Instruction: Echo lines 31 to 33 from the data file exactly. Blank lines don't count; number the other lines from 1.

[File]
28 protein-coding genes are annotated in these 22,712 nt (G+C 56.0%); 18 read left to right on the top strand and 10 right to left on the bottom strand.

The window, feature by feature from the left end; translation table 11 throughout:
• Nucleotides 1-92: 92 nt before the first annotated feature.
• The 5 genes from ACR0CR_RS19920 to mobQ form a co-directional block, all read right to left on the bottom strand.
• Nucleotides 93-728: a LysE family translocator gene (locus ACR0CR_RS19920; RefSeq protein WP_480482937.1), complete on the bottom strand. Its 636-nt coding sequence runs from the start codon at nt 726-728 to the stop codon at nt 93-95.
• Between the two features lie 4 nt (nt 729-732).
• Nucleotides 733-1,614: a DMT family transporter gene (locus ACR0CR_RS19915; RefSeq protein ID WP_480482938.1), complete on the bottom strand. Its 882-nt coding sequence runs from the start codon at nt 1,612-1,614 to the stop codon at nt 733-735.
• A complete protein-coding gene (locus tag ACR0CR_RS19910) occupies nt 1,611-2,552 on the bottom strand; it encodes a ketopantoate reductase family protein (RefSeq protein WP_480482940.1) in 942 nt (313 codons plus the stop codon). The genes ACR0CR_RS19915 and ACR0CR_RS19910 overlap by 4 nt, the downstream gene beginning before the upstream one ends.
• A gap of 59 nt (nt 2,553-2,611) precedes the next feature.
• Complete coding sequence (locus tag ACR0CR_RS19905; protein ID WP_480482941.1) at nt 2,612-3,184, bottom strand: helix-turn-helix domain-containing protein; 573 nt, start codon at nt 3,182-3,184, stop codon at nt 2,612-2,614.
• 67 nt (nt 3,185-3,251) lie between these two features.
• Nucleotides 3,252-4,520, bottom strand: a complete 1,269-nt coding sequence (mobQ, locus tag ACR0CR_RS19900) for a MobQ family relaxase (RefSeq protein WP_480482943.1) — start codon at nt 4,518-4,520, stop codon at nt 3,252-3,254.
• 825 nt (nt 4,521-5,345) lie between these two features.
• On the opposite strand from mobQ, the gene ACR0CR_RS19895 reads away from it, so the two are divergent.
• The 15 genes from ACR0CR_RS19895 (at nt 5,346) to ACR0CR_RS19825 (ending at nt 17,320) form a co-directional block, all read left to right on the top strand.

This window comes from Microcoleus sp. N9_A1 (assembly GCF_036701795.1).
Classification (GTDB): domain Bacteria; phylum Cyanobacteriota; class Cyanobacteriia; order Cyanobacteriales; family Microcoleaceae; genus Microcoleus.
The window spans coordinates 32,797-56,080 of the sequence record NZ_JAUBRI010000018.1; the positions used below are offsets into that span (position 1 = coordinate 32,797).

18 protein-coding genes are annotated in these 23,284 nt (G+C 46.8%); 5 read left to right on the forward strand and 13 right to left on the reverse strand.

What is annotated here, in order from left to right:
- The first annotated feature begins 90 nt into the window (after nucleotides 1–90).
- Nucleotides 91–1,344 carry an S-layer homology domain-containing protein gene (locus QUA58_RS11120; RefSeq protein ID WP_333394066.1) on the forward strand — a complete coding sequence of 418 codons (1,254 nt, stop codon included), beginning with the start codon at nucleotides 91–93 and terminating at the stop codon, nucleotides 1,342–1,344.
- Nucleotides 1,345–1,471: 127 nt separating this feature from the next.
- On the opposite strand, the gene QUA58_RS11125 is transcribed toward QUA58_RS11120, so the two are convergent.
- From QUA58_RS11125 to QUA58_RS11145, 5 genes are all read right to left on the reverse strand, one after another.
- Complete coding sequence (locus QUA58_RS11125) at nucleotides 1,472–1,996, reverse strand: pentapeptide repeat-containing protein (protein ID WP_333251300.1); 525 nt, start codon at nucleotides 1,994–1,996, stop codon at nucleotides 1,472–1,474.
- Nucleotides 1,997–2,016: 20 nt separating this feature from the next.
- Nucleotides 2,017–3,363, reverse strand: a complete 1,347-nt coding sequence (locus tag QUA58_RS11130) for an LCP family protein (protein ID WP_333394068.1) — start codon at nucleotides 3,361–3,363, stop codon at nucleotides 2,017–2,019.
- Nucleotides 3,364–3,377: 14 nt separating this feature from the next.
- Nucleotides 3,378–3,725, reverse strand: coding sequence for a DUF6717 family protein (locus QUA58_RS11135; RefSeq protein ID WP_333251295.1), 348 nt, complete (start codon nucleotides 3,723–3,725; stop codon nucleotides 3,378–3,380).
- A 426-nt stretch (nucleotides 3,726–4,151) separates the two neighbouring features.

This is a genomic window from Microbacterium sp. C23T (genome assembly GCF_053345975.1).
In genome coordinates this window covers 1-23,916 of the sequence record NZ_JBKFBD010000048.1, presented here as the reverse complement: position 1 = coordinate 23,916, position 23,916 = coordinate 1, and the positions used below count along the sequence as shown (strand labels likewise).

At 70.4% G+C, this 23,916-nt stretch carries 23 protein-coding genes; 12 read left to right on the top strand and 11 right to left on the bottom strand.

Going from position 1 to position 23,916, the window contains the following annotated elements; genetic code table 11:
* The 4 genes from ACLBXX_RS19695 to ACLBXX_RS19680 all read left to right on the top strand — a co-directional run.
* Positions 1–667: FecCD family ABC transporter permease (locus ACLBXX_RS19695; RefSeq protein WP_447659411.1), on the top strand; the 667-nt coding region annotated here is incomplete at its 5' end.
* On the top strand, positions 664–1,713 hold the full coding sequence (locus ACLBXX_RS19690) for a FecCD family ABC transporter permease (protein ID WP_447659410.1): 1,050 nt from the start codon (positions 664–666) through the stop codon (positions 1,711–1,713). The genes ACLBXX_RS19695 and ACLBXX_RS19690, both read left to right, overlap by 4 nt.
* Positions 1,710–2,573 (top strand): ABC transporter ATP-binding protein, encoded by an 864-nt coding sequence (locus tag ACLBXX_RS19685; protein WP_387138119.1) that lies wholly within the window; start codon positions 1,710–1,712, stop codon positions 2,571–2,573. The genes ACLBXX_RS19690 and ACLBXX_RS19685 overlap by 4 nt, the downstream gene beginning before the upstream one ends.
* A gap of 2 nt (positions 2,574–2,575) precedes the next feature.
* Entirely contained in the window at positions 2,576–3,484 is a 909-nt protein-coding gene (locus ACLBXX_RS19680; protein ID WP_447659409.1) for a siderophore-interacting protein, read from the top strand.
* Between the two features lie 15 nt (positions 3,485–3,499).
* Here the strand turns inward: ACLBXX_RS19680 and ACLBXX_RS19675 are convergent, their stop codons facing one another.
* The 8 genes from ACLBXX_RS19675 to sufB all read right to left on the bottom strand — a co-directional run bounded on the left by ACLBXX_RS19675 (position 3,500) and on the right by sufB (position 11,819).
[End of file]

- A 426-nt stretch (nucleotides 3,726–4,151) separates the two neighbouring features.

This is a genomic window from Microbacterium sp. C23T (genome assembly GCF_053345975.1).
In genome coordinates this window covers 1-23,916 of the sequence record NZ_JBKFBD010000048.1, presented here as the reverse complement: position 1 = coordinate 23,916, position 23,916 = coordinate 1, and the positions used below count along the sequence as shown (strand labels likewise).